2012-11-12T12:40:19-05:00 2012-11-12T10:44:53-05:00

RATKING - Wiki93 [EP Review]

A cursory listen to Ratking’s debut EP Wiki93, might leave you with the impression that the new hip-hop four piece is mildly abrasive, quick lipped, and a little difficult to understand. And while you might not necessarily be wrong, there is a more precise way to describe them: native New Yorkers. The Harlem-based four piece—producers Sporting Life and Ramon; emcees Wiki and Hak –have amassed a collage of the day-to-day in the least livable city in the country. And although they comport themselves unapologetically as products of the city, Ratking finds its greatest strength in self-consciously appraising this identity.

Stream: Ratking - Piece of Shit

There are a handful of mantras that recur throughout the tight 30 minutes of play, and perhaps it’s best to think of these phrases as the nascent ideologies of the group as they move forward. What bodes well is that these philosophies are far more malleable than, say, “SWAG” or “TEEEWW CHAAAAINZ.”

Stream: Ratking - Wikispeaks

At the end of album highlight, “Pretty Picture,” Hak and Wiki chant “We some mutts thinking the we done? / Dumb.” This reference to Hak’s and Wiki’s mixed ethnicities comes across much less optimistically than New-York-melting-pot boilerplate. Though announced anthemically, the line is a self-critical insecurity that receives as much obsessive-compulsive attention as the tweaked out, exasperated beat (the closest reference I have for the EP’s eccentric production is Animal Collective). It’s also a line that manages to be both cocky and self-effacing, acknowledging foolishness and potential: with one EP under their belt, they are far from done (something I am grateful for). This anxiety also appears earlier on the track when Wiki quips defensively, “To every mother with a stroller, eying me when I roll up / Know ya kid’s gonna be just like me when he grows up.” Though he comes off confidently as a know-it-all, it is a defense mechanism that almost undermines the driving conceit of the album.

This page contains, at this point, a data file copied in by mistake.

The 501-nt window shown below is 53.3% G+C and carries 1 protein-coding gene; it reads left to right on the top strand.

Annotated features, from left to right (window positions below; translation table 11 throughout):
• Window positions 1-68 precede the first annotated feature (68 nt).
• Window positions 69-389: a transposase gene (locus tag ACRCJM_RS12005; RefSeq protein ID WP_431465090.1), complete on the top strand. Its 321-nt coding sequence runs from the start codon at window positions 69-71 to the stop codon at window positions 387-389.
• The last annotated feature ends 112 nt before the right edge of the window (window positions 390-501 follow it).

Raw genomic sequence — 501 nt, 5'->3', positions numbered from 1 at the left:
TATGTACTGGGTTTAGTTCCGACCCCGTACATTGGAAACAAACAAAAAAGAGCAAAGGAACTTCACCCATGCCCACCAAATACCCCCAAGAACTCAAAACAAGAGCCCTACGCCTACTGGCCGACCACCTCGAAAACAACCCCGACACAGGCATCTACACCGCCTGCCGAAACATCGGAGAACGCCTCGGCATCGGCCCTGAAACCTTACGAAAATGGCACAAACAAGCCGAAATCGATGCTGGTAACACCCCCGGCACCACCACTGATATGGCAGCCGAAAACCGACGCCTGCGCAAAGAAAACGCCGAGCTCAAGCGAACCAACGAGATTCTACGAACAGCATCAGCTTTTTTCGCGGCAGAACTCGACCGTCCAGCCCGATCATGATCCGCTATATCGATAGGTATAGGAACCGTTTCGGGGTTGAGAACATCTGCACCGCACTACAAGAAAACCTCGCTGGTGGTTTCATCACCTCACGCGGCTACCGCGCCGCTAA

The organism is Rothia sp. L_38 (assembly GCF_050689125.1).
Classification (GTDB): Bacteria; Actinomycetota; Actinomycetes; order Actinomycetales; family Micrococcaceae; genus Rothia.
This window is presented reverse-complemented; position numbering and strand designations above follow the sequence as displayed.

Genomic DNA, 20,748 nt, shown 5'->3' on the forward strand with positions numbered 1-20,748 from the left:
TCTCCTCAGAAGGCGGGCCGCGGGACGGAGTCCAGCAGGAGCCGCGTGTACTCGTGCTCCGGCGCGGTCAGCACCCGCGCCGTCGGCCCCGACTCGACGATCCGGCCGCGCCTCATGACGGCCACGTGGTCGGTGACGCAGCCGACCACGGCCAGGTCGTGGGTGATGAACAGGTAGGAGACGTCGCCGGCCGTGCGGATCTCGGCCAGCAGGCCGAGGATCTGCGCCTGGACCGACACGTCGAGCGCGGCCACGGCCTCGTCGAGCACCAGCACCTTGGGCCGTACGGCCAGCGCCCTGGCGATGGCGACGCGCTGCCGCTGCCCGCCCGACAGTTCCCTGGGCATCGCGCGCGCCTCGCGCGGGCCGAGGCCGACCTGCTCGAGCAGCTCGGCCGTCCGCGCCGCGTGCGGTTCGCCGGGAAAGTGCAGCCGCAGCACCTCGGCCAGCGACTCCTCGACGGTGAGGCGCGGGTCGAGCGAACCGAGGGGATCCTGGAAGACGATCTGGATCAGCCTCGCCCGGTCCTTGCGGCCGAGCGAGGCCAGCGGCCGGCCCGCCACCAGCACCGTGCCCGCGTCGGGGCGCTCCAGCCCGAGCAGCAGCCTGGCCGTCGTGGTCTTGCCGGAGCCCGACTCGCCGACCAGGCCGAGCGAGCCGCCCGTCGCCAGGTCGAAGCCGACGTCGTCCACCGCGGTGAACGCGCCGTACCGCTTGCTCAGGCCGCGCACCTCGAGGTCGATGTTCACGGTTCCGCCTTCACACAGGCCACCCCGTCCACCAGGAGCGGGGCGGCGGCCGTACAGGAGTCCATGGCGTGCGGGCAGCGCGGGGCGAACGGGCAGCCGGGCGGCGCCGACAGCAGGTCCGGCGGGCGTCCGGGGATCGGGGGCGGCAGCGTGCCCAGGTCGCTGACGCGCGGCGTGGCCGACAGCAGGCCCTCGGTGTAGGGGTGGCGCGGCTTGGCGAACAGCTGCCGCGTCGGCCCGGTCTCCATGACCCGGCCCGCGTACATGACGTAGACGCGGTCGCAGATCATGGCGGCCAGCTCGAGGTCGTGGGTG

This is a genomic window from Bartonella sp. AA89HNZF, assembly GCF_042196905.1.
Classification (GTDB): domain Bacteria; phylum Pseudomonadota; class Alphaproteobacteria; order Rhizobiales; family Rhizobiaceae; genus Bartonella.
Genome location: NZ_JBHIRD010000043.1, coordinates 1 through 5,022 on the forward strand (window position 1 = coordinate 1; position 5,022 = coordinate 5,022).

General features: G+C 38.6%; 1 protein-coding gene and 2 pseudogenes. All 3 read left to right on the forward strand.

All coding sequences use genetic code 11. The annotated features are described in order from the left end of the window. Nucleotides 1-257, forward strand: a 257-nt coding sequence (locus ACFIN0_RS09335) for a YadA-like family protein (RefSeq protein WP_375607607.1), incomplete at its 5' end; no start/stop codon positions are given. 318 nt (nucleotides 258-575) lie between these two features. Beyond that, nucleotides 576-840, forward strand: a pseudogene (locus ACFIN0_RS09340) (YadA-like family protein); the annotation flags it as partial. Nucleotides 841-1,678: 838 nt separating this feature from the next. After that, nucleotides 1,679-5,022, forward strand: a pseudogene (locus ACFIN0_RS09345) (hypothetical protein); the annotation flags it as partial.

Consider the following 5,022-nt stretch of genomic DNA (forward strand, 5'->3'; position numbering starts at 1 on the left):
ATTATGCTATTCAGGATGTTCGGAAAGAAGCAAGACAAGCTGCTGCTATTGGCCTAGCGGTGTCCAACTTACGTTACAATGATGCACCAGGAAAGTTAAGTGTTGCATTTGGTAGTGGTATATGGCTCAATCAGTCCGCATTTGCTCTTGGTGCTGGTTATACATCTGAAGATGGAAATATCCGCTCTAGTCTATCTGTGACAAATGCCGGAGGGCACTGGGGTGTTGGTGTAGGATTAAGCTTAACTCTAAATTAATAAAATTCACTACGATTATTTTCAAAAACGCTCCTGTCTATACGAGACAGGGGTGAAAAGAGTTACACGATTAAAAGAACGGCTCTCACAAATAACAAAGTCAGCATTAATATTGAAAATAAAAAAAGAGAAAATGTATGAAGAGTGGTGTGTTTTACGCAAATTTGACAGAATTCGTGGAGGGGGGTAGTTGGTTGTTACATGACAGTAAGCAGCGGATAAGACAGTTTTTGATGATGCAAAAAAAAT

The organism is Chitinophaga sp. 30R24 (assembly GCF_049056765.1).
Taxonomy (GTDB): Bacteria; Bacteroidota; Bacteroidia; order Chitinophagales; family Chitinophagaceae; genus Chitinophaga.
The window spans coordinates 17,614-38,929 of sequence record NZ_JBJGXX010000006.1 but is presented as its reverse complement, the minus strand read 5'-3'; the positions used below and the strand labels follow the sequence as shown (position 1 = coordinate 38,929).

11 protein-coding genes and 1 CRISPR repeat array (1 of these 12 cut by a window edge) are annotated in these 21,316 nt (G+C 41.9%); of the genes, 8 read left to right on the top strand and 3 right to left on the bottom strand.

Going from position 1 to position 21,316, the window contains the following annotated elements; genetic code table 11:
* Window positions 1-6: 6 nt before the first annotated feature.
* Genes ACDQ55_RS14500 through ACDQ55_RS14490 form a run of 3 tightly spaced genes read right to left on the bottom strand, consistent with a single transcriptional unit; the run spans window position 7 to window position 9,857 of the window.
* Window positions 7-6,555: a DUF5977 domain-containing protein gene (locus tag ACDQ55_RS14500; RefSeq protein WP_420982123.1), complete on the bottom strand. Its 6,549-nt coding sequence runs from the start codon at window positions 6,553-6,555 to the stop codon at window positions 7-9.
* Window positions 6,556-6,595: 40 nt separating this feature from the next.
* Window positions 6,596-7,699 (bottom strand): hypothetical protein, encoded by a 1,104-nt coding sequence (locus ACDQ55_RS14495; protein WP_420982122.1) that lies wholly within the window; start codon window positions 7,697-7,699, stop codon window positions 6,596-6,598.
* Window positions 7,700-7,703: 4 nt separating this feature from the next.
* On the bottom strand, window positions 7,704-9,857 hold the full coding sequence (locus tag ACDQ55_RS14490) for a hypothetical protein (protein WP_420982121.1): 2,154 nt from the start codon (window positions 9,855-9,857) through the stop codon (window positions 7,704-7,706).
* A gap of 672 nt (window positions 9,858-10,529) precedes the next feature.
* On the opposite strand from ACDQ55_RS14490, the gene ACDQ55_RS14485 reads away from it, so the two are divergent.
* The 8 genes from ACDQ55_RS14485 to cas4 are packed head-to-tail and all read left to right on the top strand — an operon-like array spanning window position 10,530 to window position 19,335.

“I’m just trying to get my city back” is the central refrain that crops up at either end of Wiki93. But it’s a lament that begs certain questions. Back to what?  Back from whom? Isn’t that the ineluctable, ongoing tragedy of the city: it will never be what it once was? But as lifelong residents and participants, they are the best equipped to curate all the rapid changes –shitty weeks and all –then surmise how they got there. They are like the caulking in the interstices of the sidewalk. They’ve seen as much traffic as the concrete, but they have absorbed the impact of every single step. Collectively, they are the connective tissue that turns Tribeca into The Village and The Upper West Side into Harlem. They may want their city back, but they have evolved right along with it.

Stream: Ratking - 646 - 704 - 2610

My favorite thing about Wiki93 might be a little pretentious or idealistic, but whatever. It’s that it is not some scene-centric fad or faux Golden Age revival. It is a lost-iPhone phone booth conversation in Harlem about striking out with girls. It is a half-Puerto Rican half-White teenager saying “nigga” and not thinking twice. It is that same emcee saying he knows that a young kid will grow up to be exactly like him, but subconsciously knowing that’s not possible. It is a snapshot of New York City right now at this precise moment in time, and there is no way it will ever be like this again.



Wiki93 EP

  • XL Recordings
  • November 6. 2012
Hip-Hop · Main Stage · Reviews


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